Background: Adoptive infusion of chimeric antigen receptor transduced T-cells (CAR-T) is a powerful tool of immunotherapy for hematological malignancies, as evidenced by recently published and unpublished clinical results. Objective: In this report, we performed a meta-analysis to evaluate the efficacy and side effects of CAR-T on relapsed B-cell malignancies, including leukemia and lymphoma. Methods: Clinical studies investigating efficacy and safety of CAR-T in acute and chronic lymphocytic leukemia and lymphoma were identified by searching PubMed and EMBASE. Outcomes of efficacy subjected to analysis were the rates of complete remission (CR) and partial remission (PR). The safety parameters were the prevalence of adverse effects including fever, hypotension, and acute renal failure. Meta analyses were performed using R software. Weighted hazard ratio (HR) with 95% confidence intervals was calculated for each outcome. Fixed or random-effects models were employed depending on the heterogeneity across the included studies. Results: Nineteen published clinical studies, with a total of 391 patients were included for the meta-analysis. The pooled rate of complete remission was 55% (95% CI 41%-69%); the pooled rate of partial remission was 25% (95% CI: 19%-33%). The prevalence of fever was 62% (95% CI: 41%-79%); the hypotension was 22% (95% CI: 15%-31%); acute renal failure was 24% (95% CI: 16%-34%). All adverse effects were manageable and no death was reported due to toxicity. Conclusion: CD19-targeted CAR-T is an effective modality in treating refractory B-cell malignancies including acute and chronic lymphatic leukemia, Hodjkin’s and non-Hodjkin’s lymphoma.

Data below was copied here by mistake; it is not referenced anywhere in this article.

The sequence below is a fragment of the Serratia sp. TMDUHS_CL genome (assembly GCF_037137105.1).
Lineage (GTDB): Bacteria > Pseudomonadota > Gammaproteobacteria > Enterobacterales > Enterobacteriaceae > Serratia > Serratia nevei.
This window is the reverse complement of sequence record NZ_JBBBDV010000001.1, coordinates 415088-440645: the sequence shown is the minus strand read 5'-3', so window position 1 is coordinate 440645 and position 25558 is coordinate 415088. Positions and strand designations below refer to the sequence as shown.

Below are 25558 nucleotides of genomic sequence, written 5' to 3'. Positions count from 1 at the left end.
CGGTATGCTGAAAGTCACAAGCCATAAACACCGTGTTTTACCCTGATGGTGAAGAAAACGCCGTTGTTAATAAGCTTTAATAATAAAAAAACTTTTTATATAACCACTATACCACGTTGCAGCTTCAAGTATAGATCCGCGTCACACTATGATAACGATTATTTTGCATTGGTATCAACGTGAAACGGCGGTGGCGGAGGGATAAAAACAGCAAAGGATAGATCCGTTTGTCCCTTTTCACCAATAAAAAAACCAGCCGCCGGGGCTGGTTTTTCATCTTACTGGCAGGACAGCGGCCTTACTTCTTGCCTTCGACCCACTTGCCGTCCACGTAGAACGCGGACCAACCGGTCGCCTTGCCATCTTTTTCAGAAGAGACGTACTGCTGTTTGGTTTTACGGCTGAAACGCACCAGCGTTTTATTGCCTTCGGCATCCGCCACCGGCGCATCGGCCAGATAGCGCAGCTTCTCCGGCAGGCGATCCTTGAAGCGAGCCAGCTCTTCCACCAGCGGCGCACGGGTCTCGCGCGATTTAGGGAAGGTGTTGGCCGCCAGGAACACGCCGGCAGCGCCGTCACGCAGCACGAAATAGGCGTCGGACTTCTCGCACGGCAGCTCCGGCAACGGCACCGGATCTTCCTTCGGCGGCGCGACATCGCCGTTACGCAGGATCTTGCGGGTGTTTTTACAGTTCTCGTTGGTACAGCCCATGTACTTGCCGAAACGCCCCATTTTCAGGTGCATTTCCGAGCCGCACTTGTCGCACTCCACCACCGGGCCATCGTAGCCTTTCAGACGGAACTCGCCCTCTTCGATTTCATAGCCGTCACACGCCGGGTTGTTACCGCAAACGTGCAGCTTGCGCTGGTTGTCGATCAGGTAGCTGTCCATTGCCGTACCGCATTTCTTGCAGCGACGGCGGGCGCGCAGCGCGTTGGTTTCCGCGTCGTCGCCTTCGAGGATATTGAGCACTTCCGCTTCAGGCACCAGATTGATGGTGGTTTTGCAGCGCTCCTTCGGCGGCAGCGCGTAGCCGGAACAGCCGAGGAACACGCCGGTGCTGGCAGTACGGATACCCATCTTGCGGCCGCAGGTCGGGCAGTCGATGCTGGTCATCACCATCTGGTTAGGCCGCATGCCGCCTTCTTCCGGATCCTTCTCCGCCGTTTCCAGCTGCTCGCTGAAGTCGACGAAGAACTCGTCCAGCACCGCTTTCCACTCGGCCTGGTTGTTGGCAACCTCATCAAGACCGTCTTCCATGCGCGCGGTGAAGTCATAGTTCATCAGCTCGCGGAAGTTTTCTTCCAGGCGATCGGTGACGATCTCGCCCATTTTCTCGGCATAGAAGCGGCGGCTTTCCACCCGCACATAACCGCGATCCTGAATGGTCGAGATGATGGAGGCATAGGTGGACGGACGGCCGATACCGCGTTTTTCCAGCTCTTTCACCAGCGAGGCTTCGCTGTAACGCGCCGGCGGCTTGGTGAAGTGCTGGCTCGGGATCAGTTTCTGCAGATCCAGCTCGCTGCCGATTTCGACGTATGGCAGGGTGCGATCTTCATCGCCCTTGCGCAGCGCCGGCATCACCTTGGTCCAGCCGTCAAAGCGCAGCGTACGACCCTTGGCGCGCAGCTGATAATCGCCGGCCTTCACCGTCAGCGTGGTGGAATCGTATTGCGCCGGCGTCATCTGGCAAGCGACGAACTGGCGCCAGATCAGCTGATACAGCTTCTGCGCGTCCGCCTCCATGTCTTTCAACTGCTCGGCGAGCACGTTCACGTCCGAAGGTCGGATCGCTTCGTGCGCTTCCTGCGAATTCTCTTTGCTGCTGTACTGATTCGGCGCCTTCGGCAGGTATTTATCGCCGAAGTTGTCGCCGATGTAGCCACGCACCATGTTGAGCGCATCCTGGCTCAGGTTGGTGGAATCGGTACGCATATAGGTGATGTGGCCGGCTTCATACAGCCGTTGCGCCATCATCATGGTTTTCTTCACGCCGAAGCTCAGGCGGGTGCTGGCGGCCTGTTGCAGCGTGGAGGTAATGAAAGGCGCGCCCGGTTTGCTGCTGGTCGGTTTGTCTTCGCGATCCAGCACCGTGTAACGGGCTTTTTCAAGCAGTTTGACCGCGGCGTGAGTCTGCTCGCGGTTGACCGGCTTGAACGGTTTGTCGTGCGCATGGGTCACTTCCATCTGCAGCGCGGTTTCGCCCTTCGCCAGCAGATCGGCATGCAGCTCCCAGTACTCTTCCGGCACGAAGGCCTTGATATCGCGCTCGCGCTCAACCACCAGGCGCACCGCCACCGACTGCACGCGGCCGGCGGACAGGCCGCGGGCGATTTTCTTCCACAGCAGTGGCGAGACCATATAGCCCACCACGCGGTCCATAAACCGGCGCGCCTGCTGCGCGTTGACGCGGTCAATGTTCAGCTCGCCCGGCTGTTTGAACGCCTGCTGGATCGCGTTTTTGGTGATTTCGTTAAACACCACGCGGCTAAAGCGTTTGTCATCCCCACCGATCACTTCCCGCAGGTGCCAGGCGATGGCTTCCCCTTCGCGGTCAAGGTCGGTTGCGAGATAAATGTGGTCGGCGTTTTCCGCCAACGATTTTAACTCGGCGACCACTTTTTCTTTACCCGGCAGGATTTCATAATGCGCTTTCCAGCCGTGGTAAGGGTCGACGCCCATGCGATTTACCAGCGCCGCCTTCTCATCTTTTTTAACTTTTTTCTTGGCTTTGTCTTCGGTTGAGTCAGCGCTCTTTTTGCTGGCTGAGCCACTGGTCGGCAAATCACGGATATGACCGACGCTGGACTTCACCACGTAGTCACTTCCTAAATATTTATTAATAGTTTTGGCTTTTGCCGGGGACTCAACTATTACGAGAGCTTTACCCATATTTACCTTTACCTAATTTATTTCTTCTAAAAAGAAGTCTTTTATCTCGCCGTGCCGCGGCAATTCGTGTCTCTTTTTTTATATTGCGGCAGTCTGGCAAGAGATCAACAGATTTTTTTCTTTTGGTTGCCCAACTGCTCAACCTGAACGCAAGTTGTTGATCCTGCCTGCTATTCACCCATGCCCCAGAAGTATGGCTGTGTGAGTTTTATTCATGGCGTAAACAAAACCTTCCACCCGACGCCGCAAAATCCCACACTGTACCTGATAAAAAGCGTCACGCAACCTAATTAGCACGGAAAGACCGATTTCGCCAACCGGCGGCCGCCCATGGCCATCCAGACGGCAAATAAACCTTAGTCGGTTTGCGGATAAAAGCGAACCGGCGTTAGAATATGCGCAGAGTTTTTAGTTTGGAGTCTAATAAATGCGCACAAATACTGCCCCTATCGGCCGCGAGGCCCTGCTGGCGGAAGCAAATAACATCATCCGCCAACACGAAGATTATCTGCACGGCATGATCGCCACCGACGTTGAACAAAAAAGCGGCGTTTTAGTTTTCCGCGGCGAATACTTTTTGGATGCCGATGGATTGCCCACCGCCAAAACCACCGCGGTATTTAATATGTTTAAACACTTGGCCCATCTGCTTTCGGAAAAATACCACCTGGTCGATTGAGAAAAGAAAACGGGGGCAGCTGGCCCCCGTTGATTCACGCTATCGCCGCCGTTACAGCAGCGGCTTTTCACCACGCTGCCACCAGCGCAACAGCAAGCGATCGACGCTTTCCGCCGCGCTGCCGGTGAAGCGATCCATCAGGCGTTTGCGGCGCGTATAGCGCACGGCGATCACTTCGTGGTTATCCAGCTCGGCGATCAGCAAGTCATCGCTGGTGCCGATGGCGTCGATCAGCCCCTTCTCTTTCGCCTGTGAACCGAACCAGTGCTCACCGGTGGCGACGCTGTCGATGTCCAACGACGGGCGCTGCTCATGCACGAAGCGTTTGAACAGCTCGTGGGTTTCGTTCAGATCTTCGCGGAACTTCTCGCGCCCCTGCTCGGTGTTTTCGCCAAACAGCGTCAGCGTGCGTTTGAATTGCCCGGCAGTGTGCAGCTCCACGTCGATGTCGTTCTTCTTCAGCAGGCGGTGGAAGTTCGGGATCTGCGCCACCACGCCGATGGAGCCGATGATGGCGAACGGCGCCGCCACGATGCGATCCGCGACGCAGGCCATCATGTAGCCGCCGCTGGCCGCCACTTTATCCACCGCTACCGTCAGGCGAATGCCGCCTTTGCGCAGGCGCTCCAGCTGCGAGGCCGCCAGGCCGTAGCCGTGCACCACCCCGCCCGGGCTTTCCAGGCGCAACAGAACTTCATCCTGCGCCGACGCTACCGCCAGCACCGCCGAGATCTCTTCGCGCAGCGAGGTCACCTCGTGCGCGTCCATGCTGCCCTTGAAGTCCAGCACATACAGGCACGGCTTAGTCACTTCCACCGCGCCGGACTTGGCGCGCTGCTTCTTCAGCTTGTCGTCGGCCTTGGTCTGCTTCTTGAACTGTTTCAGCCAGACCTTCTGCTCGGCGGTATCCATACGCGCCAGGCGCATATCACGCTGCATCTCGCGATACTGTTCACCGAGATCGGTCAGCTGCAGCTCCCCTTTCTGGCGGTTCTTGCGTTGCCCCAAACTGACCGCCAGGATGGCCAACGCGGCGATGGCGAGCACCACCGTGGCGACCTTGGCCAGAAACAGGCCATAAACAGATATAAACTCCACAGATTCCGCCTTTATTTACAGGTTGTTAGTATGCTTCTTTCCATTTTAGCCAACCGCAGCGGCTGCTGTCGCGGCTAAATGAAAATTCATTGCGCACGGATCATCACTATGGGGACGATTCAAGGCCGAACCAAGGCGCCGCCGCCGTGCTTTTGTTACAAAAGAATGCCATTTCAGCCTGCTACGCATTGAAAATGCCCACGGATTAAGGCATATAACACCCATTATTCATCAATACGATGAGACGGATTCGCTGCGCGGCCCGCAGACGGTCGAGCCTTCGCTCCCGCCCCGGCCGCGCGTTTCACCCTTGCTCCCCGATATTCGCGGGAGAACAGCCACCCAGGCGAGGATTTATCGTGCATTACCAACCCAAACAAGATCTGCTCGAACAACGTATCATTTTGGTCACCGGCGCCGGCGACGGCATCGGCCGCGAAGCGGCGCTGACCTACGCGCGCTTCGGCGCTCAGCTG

Keywords: Chimeric antigen receptor, adoptive T cell therapy, B-cell malignancies, leukemia, lymphoma, safety
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